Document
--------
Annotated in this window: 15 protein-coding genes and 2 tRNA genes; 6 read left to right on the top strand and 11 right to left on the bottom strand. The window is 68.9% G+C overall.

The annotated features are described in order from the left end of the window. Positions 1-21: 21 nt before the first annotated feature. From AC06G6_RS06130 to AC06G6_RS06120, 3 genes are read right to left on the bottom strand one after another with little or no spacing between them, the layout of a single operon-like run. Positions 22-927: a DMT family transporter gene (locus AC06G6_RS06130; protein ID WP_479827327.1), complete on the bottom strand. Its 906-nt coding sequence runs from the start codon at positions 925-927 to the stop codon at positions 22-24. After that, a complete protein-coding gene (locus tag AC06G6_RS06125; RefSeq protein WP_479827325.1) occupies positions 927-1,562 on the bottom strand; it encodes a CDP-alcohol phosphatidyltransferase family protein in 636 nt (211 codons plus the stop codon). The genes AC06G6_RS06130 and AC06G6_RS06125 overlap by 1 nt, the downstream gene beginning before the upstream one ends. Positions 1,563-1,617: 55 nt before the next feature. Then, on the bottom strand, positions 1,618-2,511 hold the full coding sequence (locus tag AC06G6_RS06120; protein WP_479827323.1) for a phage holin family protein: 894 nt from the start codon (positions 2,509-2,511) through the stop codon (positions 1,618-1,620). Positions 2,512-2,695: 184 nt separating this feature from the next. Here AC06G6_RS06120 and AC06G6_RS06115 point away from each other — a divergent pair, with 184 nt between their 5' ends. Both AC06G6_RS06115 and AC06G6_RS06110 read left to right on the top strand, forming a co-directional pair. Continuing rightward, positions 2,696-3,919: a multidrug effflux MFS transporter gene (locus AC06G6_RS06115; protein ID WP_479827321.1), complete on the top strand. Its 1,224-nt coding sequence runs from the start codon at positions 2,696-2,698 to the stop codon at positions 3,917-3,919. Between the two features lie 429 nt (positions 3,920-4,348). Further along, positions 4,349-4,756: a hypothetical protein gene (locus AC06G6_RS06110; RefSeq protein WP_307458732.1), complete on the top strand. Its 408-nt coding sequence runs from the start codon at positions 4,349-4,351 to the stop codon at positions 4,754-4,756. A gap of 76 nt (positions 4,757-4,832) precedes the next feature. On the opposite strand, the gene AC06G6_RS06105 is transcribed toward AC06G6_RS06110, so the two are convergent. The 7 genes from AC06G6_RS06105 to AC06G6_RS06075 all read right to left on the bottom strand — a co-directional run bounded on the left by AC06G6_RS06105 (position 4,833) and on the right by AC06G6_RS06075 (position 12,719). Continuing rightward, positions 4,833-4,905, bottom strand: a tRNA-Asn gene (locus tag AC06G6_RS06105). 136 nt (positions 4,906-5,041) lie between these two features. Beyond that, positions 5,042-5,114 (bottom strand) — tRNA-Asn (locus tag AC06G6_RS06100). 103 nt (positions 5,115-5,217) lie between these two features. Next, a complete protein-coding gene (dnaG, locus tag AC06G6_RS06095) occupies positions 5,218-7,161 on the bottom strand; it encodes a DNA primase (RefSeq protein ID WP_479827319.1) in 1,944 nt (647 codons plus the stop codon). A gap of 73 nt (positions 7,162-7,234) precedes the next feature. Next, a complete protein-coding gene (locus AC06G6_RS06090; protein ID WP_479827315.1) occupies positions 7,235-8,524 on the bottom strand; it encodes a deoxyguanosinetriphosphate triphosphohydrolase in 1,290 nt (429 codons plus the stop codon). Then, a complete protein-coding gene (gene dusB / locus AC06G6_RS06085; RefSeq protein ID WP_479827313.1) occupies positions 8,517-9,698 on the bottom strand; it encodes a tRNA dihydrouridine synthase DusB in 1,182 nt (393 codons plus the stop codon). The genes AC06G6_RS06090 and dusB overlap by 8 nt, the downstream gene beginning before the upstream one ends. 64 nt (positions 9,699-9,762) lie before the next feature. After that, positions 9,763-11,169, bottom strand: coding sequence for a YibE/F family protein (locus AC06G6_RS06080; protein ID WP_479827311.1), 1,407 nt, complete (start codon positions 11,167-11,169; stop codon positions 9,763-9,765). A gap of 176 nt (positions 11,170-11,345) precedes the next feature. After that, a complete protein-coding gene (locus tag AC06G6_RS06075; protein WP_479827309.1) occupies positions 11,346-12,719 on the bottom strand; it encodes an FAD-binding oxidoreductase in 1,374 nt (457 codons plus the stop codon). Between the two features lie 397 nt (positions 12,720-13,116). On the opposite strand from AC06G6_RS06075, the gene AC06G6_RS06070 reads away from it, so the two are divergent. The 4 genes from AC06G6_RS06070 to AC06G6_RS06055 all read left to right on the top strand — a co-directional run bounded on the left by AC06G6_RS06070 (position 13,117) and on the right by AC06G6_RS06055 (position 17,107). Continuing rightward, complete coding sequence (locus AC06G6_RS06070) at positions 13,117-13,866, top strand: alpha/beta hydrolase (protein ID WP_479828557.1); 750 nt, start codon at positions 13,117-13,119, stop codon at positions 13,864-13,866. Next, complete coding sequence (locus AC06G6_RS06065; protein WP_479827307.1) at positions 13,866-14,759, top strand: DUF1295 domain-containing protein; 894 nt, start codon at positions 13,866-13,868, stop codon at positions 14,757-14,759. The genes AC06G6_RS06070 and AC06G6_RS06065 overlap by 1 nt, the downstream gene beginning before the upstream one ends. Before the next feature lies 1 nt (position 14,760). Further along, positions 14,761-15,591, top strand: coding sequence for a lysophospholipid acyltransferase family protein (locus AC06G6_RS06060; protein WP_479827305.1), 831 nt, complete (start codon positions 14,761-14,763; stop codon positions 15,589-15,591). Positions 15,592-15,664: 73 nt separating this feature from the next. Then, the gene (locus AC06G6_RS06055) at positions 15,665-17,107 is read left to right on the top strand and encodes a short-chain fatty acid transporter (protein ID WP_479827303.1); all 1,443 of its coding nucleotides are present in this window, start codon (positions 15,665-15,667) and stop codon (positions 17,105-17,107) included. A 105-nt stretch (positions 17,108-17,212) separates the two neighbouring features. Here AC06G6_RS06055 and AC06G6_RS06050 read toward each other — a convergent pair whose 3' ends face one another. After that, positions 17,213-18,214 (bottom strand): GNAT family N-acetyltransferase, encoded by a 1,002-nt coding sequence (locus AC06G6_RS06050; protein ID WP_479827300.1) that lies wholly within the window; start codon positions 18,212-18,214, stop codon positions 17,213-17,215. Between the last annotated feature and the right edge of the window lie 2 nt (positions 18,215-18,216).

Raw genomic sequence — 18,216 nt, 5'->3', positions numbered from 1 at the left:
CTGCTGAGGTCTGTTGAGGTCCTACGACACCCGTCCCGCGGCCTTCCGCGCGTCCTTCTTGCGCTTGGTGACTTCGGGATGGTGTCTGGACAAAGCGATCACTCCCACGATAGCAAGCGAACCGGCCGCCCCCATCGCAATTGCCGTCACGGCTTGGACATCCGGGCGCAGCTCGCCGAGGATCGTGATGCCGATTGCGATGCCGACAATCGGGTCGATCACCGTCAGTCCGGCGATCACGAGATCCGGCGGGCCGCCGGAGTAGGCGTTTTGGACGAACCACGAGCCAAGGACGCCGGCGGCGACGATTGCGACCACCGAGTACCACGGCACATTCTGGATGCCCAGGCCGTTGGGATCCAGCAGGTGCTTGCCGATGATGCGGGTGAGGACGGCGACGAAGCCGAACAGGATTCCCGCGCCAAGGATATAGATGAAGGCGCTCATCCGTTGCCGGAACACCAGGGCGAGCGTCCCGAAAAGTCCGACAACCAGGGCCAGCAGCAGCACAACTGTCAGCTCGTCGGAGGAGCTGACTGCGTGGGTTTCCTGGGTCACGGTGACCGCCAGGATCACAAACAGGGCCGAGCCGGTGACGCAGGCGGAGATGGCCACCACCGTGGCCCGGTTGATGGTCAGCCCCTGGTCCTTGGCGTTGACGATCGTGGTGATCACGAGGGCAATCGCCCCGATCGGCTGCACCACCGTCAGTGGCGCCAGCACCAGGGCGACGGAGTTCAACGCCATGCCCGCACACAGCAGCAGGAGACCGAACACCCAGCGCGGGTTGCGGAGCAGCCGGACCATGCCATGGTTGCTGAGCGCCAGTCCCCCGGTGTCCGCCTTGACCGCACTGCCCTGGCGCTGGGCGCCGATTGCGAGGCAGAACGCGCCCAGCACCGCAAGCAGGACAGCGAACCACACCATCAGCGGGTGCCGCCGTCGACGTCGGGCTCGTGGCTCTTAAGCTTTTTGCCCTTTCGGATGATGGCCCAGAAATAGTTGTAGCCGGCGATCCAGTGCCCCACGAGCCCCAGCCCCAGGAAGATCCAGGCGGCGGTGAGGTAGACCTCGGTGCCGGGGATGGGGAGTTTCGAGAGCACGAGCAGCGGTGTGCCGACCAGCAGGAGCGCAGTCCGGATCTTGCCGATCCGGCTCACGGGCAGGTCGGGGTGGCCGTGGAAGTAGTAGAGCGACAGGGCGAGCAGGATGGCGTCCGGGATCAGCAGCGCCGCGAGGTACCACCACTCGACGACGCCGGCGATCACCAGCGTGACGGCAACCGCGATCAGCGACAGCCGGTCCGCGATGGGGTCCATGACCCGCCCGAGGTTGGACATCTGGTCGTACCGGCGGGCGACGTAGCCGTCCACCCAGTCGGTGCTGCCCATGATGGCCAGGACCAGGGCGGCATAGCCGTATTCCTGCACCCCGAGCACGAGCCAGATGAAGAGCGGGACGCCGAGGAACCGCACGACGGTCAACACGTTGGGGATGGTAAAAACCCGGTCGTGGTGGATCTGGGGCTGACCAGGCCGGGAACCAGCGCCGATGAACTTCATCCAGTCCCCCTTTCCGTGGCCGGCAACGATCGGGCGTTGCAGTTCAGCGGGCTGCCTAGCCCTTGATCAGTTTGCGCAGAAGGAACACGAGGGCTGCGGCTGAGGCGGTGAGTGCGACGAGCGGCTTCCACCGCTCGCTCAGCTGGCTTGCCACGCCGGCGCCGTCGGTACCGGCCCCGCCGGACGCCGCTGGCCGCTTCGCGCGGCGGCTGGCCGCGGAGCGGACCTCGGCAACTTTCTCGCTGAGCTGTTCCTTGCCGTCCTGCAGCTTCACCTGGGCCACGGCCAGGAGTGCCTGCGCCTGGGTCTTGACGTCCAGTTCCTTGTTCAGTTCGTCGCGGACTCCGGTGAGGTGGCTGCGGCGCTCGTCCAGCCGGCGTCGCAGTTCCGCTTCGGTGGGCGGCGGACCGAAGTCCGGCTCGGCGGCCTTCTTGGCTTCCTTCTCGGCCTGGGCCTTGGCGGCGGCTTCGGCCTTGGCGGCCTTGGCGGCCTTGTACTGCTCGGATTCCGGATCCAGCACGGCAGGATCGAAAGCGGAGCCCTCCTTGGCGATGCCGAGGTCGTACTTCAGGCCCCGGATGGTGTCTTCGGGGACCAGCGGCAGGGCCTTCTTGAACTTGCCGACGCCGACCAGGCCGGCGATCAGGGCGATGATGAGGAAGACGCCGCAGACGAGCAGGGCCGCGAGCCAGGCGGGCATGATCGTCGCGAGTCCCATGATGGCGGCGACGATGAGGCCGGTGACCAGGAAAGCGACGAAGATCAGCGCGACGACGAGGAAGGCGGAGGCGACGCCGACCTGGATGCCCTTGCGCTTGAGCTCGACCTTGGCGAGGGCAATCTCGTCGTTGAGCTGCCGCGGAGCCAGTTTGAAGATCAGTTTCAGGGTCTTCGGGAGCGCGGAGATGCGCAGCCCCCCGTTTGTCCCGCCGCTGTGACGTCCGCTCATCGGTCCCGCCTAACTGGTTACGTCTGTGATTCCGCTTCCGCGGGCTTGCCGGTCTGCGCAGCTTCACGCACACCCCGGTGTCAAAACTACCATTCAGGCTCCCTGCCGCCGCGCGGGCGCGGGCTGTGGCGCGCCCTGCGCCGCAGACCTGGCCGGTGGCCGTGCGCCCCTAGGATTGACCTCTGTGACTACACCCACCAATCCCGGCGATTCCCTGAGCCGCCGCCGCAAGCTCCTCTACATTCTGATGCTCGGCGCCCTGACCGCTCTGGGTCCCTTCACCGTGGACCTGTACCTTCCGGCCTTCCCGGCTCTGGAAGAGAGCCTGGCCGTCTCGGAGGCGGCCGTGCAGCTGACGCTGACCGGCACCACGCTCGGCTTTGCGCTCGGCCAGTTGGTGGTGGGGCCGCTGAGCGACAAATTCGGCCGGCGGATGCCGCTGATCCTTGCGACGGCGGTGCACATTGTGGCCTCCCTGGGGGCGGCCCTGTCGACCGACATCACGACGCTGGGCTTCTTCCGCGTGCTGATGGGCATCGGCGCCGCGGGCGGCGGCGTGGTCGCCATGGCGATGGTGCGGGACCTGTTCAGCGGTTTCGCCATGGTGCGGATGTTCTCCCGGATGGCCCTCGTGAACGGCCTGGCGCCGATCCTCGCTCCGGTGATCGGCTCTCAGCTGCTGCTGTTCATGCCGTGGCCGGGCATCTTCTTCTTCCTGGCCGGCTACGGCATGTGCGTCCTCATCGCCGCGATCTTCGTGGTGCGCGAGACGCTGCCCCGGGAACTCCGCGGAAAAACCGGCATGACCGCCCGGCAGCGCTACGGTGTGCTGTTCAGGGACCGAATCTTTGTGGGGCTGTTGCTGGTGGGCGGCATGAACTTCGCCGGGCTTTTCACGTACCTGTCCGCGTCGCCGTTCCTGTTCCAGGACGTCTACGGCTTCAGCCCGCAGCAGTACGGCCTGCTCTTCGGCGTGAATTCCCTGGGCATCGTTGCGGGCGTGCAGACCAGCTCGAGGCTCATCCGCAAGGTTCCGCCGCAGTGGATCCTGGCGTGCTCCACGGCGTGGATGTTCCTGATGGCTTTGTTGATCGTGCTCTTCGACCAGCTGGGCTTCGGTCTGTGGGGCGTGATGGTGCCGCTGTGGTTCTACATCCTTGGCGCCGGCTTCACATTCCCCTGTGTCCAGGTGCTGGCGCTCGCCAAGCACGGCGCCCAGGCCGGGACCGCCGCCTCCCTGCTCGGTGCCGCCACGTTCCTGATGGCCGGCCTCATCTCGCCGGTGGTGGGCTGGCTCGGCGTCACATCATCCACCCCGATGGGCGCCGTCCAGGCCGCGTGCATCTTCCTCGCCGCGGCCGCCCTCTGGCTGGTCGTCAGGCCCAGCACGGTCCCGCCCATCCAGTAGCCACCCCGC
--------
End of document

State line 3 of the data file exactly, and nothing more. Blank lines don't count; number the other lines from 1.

Raw genomic sequence — 18,216 nt, 5'->3', positions numbered from 1 at the left: